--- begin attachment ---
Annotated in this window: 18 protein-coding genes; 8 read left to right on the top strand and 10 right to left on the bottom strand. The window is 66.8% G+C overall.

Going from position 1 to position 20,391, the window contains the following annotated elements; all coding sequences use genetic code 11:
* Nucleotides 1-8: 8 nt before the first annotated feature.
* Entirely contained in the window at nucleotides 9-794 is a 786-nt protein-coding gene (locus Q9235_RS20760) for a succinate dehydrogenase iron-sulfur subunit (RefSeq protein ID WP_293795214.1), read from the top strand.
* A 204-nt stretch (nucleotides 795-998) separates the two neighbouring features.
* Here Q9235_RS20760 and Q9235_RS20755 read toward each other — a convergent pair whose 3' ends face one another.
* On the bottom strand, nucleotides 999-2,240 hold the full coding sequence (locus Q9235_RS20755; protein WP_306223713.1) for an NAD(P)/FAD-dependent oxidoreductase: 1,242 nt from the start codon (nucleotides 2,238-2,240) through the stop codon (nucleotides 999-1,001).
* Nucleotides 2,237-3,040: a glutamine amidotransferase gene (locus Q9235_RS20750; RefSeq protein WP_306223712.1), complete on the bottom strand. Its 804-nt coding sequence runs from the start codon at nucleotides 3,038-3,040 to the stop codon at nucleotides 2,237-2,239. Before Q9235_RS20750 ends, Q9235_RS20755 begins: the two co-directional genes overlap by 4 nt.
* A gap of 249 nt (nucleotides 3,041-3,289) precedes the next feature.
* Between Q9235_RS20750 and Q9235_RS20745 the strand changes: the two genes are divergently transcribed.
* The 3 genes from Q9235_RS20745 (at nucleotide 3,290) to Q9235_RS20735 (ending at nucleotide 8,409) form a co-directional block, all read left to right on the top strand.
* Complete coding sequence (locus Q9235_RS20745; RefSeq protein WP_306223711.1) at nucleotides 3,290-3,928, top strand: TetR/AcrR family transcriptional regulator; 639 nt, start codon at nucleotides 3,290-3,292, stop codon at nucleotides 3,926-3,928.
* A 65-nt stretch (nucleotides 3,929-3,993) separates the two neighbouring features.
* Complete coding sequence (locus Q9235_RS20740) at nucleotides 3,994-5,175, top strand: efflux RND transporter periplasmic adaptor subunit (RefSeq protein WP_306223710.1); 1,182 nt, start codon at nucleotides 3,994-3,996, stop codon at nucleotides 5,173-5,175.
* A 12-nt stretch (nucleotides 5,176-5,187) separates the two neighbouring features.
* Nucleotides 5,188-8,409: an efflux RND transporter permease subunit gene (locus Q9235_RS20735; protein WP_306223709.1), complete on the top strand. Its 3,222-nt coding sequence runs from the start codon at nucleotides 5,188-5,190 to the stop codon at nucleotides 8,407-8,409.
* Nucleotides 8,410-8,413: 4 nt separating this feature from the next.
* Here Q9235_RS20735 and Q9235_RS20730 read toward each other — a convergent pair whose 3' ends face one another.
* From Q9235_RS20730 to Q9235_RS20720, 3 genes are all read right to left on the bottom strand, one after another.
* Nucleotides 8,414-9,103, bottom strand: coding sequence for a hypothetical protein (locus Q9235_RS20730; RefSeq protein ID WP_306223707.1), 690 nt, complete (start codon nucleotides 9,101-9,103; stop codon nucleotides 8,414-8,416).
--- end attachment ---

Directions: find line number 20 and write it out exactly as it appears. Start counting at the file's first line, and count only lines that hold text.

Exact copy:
* Nucleotides 8,414-9,103, bottom strand: coding sequence for a hypothetical protein (locus Q9235_RS20730; RefSeq protein ID WP_306223707.1), 690 nt, complete (start codon nucleotides 9,101-9,103; stop codon nucleotides 8,414-8,416).